‘My PhD wasn’t working — I needed time to think,’ she says. ‘Driving gave me an opportunity to process my learning.
‘But then I got involved with women in logistics, and being an anomaly in the industry helped it to become my career.’
Having no children, juggling antisocial hours with the demands of motherhood wasn’t an issue, but Jenny says many of the men she works with are fathers who take the children to school after a night shift, and then sleep.
‘It can fit in with family life as long as there are two of you,’ Jenny says. More difficult to navigate is the perception of an industry once seen as ‘blokey and dirty’.
Ensconced in the ‘tractor unit’ (as the front of the lorry is called), I turn on the ten-litre, 400 horsepower engine. It’s five times more powerful than a regular engine, but is much quieter than I expect.
Like most articulated lorries, there’s an automatic gearbox with 12 gears, so — thankfully — no likelihood of stalling. I turn a gear control knob on the dashboard to ‘D’ for drive, and off I go.
Although my trailer has been weighted with 8,000 litres of water in containers to replicate the weight of goods, the lorry feels far lighter than I’d imagined.
In fact, the sensation of steering is just like a normal car, helped of course, by the power steering. Heading down the disused air base on which the centre is based, I reach just over 20mph, which feels fast enough for a novice.
Although the motorway speed limit for lorries is 56 mph, Carl says many companies install devices to limit their vehicles to five miles less, which can save millions of pounds on fuel each year.
Two successful U-turns later, I’m practically blase. ‘You haven’t gone backwards yet,’ warns Carl.
Also training here today is Adam Squire, 33, from the nearby village of Mountsorrel, a former chef turned Amazon delivery driver who has been offered a job at a distribution centre provided he passes his HGV test this week.
‘I love being on the road,’ he says. ‘No two days are ever the same, and the bonus of HGV driving is there is a lot more money in it. I’ve nearly doubled my salary.’
Yet those wanting to acquire their C+E licence (the C meaning lorry and the E the trailer attached behind it) face a long wait. Adam applied for his licence in June last year. He is one of thousands of prospective drivers affected by the Government halting HGV testing during much of Covid. Now that examinations have restarted, there’s a huge backlog.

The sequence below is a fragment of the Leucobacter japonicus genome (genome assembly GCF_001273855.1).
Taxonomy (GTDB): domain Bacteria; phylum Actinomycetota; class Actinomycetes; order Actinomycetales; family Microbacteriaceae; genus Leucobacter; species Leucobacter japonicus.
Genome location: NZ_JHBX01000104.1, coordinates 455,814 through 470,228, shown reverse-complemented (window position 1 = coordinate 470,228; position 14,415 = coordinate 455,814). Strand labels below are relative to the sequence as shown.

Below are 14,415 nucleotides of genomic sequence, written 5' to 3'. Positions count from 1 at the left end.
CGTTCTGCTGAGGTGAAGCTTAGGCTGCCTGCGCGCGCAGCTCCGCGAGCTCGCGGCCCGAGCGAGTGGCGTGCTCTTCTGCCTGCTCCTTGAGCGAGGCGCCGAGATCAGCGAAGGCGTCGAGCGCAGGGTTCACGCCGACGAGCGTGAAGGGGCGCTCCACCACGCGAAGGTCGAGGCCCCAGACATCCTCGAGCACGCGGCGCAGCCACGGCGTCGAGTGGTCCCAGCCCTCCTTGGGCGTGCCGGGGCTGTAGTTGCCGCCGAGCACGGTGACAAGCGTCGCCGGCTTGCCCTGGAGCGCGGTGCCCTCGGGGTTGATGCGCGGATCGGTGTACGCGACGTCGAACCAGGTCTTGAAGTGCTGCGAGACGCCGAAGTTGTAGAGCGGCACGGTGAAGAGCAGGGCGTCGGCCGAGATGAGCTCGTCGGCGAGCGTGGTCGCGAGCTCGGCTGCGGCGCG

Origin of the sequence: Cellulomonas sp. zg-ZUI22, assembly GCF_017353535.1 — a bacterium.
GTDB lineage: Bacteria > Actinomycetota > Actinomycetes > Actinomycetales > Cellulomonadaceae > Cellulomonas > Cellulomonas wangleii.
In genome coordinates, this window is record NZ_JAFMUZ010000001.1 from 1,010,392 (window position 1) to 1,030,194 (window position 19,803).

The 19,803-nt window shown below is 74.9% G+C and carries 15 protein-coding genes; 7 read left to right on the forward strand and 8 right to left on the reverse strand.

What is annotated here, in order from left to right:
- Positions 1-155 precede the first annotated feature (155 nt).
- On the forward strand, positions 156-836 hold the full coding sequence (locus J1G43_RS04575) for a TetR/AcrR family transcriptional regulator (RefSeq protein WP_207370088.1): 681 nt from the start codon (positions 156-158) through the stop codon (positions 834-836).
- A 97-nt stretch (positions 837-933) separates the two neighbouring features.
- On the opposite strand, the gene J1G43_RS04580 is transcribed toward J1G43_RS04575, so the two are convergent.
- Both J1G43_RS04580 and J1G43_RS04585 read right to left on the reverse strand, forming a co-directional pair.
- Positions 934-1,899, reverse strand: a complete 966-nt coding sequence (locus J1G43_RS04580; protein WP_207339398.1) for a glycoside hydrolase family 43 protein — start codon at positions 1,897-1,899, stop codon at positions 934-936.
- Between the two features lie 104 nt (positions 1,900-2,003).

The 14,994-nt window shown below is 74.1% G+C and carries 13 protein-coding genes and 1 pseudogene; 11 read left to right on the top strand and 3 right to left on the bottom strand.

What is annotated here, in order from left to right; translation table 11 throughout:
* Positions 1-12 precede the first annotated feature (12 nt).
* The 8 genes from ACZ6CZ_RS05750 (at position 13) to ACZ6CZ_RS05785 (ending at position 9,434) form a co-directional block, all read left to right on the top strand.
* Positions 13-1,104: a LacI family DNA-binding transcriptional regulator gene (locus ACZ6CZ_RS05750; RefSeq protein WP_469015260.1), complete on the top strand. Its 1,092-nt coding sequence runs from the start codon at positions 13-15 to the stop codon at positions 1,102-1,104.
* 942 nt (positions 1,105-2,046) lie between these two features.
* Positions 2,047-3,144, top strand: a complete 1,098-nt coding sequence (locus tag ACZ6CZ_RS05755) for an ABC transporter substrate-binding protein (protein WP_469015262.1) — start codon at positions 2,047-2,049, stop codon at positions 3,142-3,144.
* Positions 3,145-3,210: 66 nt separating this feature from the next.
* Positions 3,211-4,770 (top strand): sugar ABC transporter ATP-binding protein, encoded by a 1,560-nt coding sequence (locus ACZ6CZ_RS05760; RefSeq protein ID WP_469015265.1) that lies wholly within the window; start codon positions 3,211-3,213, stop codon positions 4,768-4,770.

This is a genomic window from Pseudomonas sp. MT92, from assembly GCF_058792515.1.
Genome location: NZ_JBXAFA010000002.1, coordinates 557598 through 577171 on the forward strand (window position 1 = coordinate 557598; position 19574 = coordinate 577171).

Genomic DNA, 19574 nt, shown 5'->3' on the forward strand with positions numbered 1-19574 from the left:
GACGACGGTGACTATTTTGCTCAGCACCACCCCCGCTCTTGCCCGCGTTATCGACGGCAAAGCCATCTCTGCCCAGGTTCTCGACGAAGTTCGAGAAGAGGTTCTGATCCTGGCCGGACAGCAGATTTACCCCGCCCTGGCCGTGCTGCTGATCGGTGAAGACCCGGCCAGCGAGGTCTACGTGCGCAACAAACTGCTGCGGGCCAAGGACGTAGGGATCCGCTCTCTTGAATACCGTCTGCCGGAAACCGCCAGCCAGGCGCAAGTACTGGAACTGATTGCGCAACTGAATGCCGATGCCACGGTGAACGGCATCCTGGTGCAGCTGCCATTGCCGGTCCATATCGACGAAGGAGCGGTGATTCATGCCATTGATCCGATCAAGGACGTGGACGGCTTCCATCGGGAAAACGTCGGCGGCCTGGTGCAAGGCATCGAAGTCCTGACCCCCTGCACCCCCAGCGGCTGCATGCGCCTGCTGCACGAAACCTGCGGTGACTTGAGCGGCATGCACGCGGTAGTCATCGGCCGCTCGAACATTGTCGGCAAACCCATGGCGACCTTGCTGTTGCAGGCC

‘We’ve been telling the Government for years that they’re not giving us enough tests,’ says Carl, a former HGV driver who took over his father’s driving school in 2003. ‘It wasn’t until the supermarkets said they didn’t have enough food on their shelves that they started listening.’
While the Government says it is trying to streamline the process, what was typically a 12-week journey from application to licence acquisition is now taking months.
Also prohibitive to many is the £3,500 cost of acquiring a C+E licence, although Carl stresses his company offers finance plans.
Once prospective HGV drivers have had a medical to test blood pressure and eyesight and have got their provisional licence, they study for a theory test, for which they’re given 115 minutes to answer 100 ‘largely common sense’ multiple choice HGV-related questions.
Practical training generally requires eight to ten days of four hours’ driving practice a day.
‘First we introduce customers to the controls and safety checks,’ says Carl. ‘You need to be able to check your tyres. If you have a tyre blowout, it can put you across three lanes of the motorway and you’re in big trouble.’ Learning to drive in a town is another challenge. ‘You need to be safe in an urban environment to deliver goods,’ Carl says. ‘It can be hazardous.’ Quite.
As we drive through a gate at the other end of the centre to test my control, he gently warns me not to ‘knock it over’ — before telling me I ‘have potential’ when I succeed.
In addition to the antisocial hours, Carl says overnight stays on the less-than-luxurious lorry bed can be a deterrent. ‘Lay-bys aren’t particularly safe and the services can be a bit grim.’
But he stresses that not all HGV drivers need to sleep in the lorry: ‘You could drive a dustbin lorry, or work for a local building company. You don’t have to work weekends and nights.’
Now I have to attempt my toughest test — the S-shaped reversing exercise, in which I must drive backwards between two traffic cones placed 12ft apart — one and a half times the width of the 8ft 2in vehicle.
‘The examiner wants to see you turn left and right in both directions,’ explains Carl, who gets out of the lorry to stand at the side and guide me, leaving me fearful I’m going to run him over.
I adjust my direction by looking in the wing mirrors on either side of the vehicle until my trailer comes into view, before steering in the opposite direction until my trailer disappears from sight so I know I’m in a straight line.
It is disconcerting and difficult. But I succeed, and I’m delighted. ‘You’re a proper trucker now,’ says Carl. And do you know what? I might be . . .